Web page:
The yard is really becoming a lot of fun for us. It's no longer something we struggle with (most of us). It's more of a fun game and a competition between us to see who can do the best. We aren't worried about failing, we just want to beat the guy who has done the best so far. Yeah, we've come a long way in a short time!
There is one guy in our class who has failed the obstacle course a few times now. He's joined our class to try and get better. Today was a great day for him. He has really struggled with the 45 degree back for close to two months now. But today it just clicked for him. A light bulb went on somewhere in his head. Before today, he couldn't do the 45 degree back without taking out cones or having the instructor walk him through it. And remember, he's been doing this for close to two months! Then today after one bad run, he was able to back it in perfectly twice in a row. It's such a great thing to see somebody who has been struggling finally "get it." He was all smiles the rest of the day and I feel great for him. It's tough to watch people struggle, but great to see when they finally figure it out. Backing is one of those things that just seems to "click" for people. One day the trailer is all over the place, then the next day they are better than anyone else. So for those of you who might struggle with the backing skills, just practice as much as you possibly can and try not to get discouraged. Soon enough, you'll get it, and you'll be able to back with the best of them.
The afternoon was spent out in the road trucks and I did a great job. Friday definitely was a fluke, because today I was flawless. I did grind a gear, but was able to get it back into gear right away. For the actual exam, we cannot have the shifter in neutral longer than the length of the truck. I didn't even come close to that, so no problem. My shifting is becoming more refined and my downshifts are still fantastic. I truly believe that if the Secretary of State came out tomorrow to test us, I'd have a decent shot at passing everything. The only way I feel I could fail is if I make a boneheaded mistake (not using or canceling a turn signal, getting out of gear and not able to recover, stalling the truck, driving the trailer on the shoulder after a turn, etc.). But there isn't much else to say about my driving. For some reason, I just seem to really have a thing for it. It's coming to me very easily. I don't mean to sound cocky, but it feels good knowing that I'm confident behind the wheel of this beast that intimidated the hell out of me just a week earlier. If I'm ready now, in two weeks when we finally take our exams, I should be golden! Then, when I finally go on the road with a company trainer, I'll have to re-learn everything the "real world" way! Do you really think truck drivers double-clutch all day long? I don't think so!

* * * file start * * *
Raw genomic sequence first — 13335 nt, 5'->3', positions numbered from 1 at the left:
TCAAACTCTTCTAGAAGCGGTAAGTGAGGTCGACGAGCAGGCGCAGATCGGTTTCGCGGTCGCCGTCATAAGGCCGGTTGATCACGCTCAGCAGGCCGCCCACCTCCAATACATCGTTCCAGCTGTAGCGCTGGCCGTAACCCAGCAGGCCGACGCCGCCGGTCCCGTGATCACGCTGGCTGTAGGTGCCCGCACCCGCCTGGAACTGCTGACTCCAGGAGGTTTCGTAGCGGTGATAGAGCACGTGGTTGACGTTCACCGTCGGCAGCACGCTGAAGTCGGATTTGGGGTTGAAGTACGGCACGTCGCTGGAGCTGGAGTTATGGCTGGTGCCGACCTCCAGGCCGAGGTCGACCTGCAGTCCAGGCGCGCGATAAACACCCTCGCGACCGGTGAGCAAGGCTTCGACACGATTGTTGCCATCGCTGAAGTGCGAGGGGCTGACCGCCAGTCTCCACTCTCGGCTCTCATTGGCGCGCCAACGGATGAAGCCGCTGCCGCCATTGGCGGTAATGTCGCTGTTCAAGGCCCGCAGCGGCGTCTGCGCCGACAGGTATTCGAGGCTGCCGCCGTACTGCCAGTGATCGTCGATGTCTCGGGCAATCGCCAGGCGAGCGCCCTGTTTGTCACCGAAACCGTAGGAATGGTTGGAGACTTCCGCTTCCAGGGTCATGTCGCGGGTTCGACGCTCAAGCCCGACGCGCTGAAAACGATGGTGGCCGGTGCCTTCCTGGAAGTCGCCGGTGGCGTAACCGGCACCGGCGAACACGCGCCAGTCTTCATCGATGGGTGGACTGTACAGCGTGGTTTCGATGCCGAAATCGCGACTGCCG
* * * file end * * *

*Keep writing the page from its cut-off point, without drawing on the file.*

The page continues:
Not much else happening right now. I'm still applying for different companies just to get as many pre-hires as I can. I'm continuing to pester my recruiters so they don't forget about me. I want them to have my name memorized by the time I start! My preliminary orientation date with my top choice company is March 2nd, so it's less than a month away now! The recruiter told me that date will probably change, so I won't get too excited about March 2nd, but my time is nearing.
Thanks everyone for all your support. I hope my experiences are interesting to you and are helping those of you who are about to enter training. If you have any questions, please don't hesitate to comment or email me.
Until next time, drive safely.